Chess: A good old mate

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The Independent Culture
HAVING starved problemists of their fare during the excitement of Linares, today's position is a good old-fashioned mate in two, composed by G H Goethart in 1916 and used to start last month's finals of the British Solving Championship, writes William Hartston.

ch21out-harts-nws Black is nicely set up for a discovered check on the diagonal, but 1. Nc6+ or 1. Nf3+ let the king escape to c4 where it has too much room to be mated instantly. This does, however mean that White has a mate with Nc6 ready in reply to 1 . . . Rc4+ or Nc4. Equally, White has Bc3 mate ready for 1 . . . Nb3, Ra1, Ra2 or Rc3+. Since Black's Nc6 is mated by dxc6, one should now wonder if there is any Black move that does not allow mate. If not, White's task could be reduced to finding a simple waiting move.

Unfortunately for that approach, Black has 1 . . . Bb6, Nc4, Nb7, b4 and g2 against which no mate is provided. Coping with all of those by means of a waiting move is too much to ask for, so White must find a move that actually threatens mate.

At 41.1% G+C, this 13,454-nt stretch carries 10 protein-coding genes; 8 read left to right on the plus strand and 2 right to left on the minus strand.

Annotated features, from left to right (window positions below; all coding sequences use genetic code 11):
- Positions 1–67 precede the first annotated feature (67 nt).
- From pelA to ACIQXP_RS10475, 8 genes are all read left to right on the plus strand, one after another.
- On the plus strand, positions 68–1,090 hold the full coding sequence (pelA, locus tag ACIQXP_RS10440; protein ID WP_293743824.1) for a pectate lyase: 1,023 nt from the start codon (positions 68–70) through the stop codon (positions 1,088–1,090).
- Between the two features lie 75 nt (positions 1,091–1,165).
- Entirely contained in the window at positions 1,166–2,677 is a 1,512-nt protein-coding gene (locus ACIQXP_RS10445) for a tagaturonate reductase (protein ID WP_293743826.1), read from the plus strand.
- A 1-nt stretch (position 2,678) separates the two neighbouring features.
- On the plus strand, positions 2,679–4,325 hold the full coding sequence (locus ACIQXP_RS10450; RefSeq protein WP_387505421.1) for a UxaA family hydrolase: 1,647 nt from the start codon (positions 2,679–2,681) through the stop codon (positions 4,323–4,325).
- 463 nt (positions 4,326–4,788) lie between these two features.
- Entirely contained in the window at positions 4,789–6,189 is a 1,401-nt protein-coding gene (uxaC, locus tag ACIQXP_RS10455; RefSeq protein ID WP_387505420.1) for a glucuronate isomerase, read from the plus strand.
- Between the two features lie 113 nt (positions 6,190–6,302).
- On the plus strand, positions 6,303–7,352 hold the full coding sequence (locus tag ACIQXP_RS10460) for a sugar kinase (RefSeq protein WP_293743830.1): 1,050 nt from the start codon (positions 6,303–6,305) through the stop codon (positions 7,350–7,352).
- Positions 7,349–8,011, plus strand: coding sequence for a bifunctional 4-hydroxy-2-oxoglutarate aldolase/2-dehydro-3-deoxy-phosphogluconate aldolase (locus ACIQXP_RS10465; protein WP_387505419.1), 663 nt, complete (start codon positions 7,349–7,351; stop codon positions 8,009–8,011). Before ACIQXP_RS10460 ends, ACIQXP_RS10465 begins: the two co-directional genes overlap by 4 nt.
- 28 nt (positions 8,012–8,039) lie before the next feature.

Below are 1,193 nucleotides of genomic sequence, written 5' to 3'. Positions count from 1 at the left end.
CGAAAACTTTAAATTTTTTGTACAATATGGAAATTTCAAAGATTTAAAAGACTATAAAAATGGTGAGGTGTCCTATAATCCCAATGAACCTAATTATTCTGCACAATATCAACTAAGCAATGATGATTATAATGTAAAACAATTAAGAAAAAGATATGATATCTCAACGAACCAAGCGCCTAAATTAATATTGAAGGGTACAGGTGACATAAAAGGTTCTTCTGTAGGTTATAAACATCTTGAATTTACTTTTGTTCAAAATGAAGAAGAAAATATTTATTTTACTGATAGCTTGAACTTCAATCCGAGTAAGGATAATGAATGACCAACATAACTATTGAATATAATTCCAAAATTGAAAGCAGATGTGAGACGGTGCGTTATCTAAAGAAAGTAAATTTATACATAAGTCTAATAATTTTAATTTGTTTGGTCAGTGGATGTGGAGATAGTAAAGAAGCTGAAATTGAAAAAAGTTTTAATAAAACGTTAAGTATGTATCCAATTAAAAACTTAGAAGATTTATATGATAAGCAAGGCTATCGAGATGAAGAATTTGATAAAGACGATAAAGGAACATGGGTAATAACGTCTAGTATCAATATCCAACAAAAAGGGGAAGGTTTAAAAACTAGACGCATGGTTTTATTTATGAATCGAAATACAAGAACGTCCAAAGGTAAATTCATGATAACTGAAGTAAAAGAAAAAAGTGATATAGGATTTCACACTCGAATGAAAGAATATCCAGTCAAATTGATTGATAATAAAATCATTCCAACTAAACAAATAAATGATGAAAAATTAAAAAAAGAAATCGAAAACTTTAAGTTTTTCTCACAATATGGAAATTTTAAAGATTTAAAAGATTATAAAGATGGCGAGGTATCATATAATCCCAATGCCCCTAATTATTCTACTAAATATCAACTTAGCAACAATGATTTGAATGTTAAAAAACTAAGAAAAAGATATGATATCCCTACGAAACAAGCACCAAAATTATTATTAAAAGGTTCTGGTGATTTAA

Queen moves are the obvious try, but the queen cannot stray too far from the defence of the knight on e5. There are tempting tries such as 1. Qg6 Kxe5 2. Qf6 mate, but 1. Qg6 is met by Rc4+ and White has thrown away the mate with Nc6.

White's rooks offer no mating prospect, so attention shifts to the knight on e4. Renouncing control of c5 is no problem, since with the white knight absent from e4, 1 . . . Kc5 is met by Qxa7 mate. Indeed any knight move threatens Qxa7 mate, which looks encouraging, but what about 1 . . . Bb6? White needs another mating threat and it has to be Ne6 mate in order to cover c5. So the answer should be 1. Ng5. It should be, but it isn't. 1. Ng5 runs into Rc4+, and Nc6 is no longer mate because of Kc5.

There is only one move left to consider which is 1. Nc5] again threatening Ne6 mate. All that remains is to discover why it works: 1 . . . Kxc5 allows 2. Qxa7 mate; 1 . . . Bxc5 blocks the c5 square and allows 2. Qg4 mate; 1 . . . Rc3 is now mated by 2. Be3] and prettiest of all 1 . . . Rc4 allows 2. Nexd3 mate.

The trick in solving such a position is not to become too trapped in the mind-set of the mates already provided. It is easy to dismiss 1. Nc5 because of 1 . . . Rc3, for example, reasoning that 2. Bxc3 is no longer mate, but that, of course, is what the composer wants you to think.